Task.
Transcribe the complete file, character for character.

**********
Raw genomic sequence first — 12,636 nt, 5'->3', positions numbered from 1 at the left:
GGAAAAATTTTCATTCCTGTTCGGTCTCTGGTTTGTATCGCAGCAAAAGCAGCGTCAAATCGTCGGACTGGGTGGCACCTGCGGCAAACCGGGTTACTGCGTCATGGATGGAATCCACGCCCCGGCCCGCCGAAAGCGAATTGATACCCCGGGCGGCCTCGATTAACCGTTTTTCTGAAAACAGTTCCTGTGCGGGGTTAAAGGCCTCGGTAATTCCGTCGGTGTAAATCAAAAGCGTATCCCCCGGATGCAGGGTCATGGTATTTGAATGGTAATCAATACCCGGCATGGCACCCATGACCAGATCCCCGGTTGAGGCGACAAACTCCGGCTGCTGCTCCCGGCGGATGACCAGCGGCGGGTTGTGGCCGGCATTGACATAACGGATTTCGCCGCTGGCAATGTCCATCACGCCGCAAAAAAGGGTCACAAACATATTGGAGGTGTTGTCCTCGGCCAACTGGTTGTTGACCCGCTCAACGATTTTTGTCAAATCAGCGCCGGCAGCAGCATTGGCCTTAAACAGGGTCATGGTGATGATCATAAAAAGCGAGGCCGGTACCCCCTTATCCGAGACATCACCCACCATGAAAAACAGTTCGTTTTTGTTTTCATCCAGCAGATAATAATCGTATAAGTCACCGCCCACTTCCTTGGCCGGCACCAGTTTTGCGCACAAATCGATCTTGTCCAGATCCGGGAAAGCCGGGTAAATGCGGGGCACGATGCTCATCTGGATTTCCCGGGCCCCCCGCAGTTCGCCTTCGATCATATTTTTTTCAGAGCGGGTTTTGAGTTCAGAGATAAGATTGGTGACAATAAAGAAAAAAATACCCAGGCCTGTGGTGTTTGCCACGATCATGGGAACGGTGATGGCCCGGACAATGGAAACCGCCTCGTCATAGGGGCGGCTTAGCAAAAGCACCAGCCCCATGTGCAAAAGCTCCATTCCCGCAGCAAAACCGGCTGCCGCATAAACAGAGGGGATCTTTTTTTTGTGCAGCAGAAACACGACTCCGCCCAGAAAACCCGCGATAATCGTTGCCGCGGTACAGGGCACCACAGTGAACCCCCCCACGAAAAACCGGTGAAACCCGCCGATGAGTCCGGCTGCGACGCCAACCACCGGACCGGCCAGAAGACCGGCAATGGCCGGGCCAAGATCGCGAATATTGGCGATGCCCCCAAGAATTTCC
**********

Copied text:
Raw genomic sequence first — 12,636 nt, 5'->3', positions numbered from 1 at the left:
GGAAAAATTTTCATTCCTGTTCGGTCTCTGGTTTGTATCGCAGCAAAAGCAGCGTCAAATCGTCGGACTGGGTGGCACCTGCGGCAAACCGGGTTACTGCGTCATGGATGGAATCCACGCCCCGGCCCGCCGAAAGCGAATTGATACCCCGGGCGGCCTCGATTAACCGTTTTTCTGAAAACAGTTCCTGTGCGGGGTTAAAGGCCTCGGTAATTCCGTCGGTGTAAATCAAAAGCGTATCCCCCGGATGCAGGGTCATGGTATTTGAATGGTAATCAATACCCGGCATGGCACCCATGACCAGATCCCCGGTTGAGGCGACAAACTCCGGCTGCTGCTCCCGGCGGATGACCAGCGGCGGGTTGTGGCCGGCATTGACATAACGGATTTCGCCGCTGGCAATGTCCATCACGCCGCAAAAAAGGGTCACAAACATATTGGAGGTGTTGTCCTCGGCCAACTGGTTGTTGACCCGCTCAACGATTTTTGTCAAATCAGCGCCGGCAGCAGCATTGGCCTTAAACAGGGTCATGGTGATGATCATAAAAAGCGAGGCCGGTACCCCCTTATCCGAGACATCACCCACCATGAAAAACAGTTCGTTTTTGTTTTCATCCAGCAGATAATAATCGTATAAGTCACCGCCCACTTCCTTGGCCGGCACCAGTTTTGCGCACAAATCGATCTTGTCCAGATCCGGGAAAGCCGGGTAAATGCGGGGCACGATGCTCATCTGGATTTCCCGGGCCCCCCGCAGTTCGCCTTCGATCATATTTTTTTCAGAGCGGGTTTTGAGTTCAGAGATAAGATTGGTGACAATAAAGAAAAAAATACCCAGGCCTGTGGTGTTTGCCACGATCATGGGAACGGTGATGGCCCGGACAATGGAAACCGCCTCGTCATAGGGGCGGCTTAGCAAAAGCACCAGCCCCATGTGCAAAAGCTCCATTCCCGCAGCAAAACCGGCTGCCGCATAAACAGAGGGGATCTTTTTTTTGTGCAGCAGAAACACGACTCCGCCCAGAAAACCCGCGATAATCGTTGCCGCGGTACAGGGCACCACAGTGAACCCCCCCACGAAAAACCGGTGAAACCCGCCGATGAGTCCGGCTGCGACGCCAACCACCGGACCGGCCAGAAGACCGGCAATGGCCGGGCCAAGATCGCGAATATTGGCGATGCCCCCAAGAATTTCC